|Gregorian Year|| 12th of Rabi'-ul-Awwal|
| 17th of Rabi'-ul-Awwal|
|2008*||March 20||March 25|
|2009||March 9||March 14|
|2010||February 26||March 3|
|2011||February 15||February 20|
|2012||February 4||February 9|
|2013||January 24||January 29|
|* Confirmed date. All other dates are estimates, since the actual date may vary according to the sighting of the moon for the start of the month.|
The first public celebrations by Sunnis took place in twelfth-century Syria, under the rule of Nur ad-Din. Though there is no firm evidence to indicate the reason for the adoption of the Shi'ite festival by the Sunnis, some theorise the celebrations took hold to counter Christian influence in places such as Spain and Morocco. The practice was briefly halted by the Ayoubides when they came to power, and it became an event confined to family circles It regained status as an official event again in 1207 when it was re-introduced by Muzaffar ad-din, the brother-in-law of Saladin, in Arbil, a town near Mosul, Iraq.
The practice spread throughout the Muslim world, assimilating local customs, to places such as Cairo, where folklore and Sufic practices greatly influenced the celebrations. By 1588 it had spread to the court of Murad III, Sultan of the Ottoman empire. In 1910, it was given official status as a national festival throughout the Ottoman empire. Today it is an official holiday in many parts of the world.
Where Mawlid is celebrated in a carnival manner, large street processions are held and homes or mosques are decorated. Charity and food is distributed, and stories about the life of Muhammad are narrated with recitation of poetry by children. Scholars and poets celebrate by reciting Qaṣīda al-Burda Sharif, the famous poem by 13th century Arabic Sufi Busiri.
Mawlid is celebrated in most Muslim countries, and in other countries where Muslims have a presence, such as India, Britain, and Canada. and Canada Saudi Arabia is the only Muslim country where Mawlid is not an official public holiday, but some elite Hijazi families have revived the mawlid there. Participation in the ritual celebration of popular Islamic holidays is seen as an expression of the Islamic revival.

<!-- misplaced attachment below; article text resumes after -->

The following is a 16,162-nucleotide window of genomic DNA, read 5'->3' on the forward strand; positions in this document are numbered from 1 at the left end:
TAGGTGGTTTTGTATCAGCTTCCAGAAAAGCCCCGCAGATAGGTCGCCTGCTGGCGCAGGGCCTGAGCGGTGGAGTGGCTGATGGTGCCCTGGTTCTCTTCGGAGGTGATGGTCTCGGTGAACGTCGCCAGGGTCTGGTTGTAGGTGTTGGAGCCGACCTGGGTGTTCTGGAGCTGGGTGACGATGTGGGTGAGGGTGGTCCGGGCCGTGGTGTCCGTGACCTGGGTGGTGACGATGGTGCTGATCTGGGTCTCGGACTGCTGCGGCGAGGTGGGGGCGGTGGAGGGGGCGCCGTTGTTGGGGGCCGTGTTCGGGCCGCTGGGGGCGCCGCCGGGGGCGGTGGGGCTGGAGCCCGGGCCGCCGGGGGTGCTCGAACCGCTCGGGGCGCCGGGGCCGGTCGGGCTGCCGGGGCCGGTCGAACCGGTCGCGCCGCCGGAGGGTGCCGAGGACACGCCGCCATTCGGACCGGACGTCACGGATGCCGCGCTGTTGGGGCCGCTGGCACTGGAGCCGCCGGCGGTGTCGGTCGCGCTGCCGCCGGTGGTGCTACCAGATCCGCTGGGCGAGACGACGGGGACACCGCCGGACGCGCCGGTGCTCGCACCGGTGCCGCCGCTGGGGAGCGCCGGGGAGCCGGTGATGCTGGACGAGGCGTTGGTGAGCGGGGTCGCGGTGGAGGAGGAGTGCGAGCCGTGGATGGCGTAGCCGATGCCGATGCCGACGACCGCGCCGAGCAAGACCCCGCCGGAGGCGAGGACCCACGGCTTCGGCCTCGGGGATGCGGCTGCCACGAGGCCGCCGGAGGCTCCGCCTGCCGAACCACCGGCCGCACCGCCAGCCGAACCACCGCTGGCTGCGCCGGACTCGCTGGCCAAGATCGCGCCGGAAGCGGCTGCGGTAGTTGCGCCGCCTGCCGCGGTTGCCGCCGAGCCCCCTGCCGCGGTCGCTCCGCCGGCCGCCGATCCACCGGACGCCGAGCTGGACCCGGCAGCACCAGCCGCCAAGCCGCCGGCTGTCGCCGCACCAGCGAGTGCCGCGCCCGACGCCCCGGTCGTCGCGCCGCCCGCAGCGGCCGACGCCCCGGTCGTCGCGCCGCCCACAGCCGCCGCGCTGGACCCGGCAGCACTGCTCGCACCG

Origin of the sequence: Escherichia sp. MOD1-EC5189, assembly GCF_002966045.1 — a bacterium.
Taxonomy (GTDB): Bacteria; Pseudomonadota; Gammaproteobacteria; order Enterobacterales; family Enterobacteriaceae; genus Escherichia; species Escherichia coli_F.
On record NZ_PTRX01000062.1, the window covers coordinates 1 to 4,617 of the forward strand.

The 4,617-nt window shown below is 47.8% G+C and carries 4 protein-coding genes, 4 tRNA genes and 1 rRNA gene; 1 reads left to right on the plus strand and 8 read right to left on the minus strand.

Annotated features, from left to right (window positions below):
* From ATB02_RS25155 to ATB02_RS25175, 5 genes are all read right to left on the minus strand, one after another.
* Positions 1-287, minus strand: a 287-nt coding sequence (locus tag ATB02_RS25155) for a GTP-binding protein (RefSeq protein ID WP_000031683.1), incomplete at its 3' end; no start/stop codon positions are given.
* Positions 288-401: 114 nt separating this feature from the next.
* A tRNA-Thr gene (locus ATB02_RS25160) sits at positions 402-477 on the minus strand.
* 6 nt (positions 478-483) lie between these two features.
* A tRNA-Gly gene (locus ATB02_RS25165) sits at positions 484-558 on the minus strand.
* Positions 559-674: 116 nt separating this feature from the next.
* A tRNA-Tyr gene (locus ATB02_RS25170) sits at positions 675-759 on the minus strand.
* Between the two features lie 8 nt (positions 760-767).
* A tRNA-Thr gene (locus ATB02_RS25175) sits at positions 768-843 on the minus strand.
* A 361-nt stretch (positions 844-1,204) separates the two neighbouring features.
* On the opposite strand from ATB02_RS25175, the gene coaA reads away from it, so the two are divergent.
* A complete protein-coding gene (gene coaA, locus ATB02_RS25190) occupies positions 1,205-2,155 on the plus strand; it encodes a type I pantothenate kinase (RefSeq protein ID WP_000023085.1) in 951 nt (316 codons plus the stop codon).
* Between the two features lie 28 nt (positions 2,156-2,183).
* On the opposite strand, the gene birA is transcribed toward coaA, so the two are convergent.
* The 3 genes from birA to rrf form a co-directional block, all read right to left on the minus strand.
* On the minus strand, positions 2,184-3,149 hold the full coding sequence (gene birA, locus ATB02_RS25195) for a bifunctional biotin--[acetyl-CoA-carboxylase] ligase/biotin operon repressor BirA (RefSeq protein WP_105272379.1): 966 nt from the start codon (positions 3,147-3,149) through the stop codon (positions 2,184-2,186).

Among non-Muslim countries, India is noted for its Mawlid festivities. The relics of the Muhammed are displayed after the morning prayers in the Indian states of Jammu and Kashmir at Hazratbal shrine, on the outskirts of Srinagar. Shab-khawani night-long prayers held at the Hazratbal shrine are attended by thousands.
During Pakistan's Mawlid celebration, the national flag is hoisted on all public buildings, and a 31 gun salute in the federal capital and a 21 gun salute at the provincial headquarters are fired at dawn. The cinemas shows religious rather than secular films on 11th and 12th Rabi-ul-Awwal.
A number of Islamic scholars, such as Muhammad Alawi al-Maliki, a well known Maliki scholar from Saudi Arabia who taught in the Sacred Mosque, Gibril Haddad, and Zaid Shakir, all subscribing to the Sufi movement, and Yusuf al-Qaradawi, the primary scholar of the Muslim Brotherhood movement, have given their approval for the observance of Mawlid. They cite hadith where Muhammad recommended fasting on Mondays, as that was the day he was born and also the day prophecy descended on him. They suggest that fasting on Mondays is also a way of commemorating Muhammad's birthday. However, there is division among them on the lawfulness of the methods of the celebrations. Most accept that it is praiseworthy as long as it is not against sharia (i.e. inappropriate mingling of the sexes, consuming forbidden food or drink such as alcohol, playing music etc).
Notable Sunni scholars who consider Mawlid to be 'bid'ah and forbid its celebration include Muhammad Taqi Usmani, a Hanafi scholar from Pakistan who has served as a judge on the Shariah Appellate Bench of the Supreme Court of Pakistan and subscribes to the Deobandi movement, and Abd-al-Aziz ibn Abd-Allah ibn Baaz, who was the Grand Mufti of Saudi Arabia subscribing to the Salafi movement. Although all agree that the birth of Muhammad was the most significant event in Islamic history, they point out that the companions of Muhammad and the next generation of Muslims did not observe this event. Furthermore, they highlight that Muhammad did not observe the birth or death anniversaries of his family and loved ones, including that of his first wife Khadijah bint Khuwaylid, nor did he advise his followers to observe his birthday.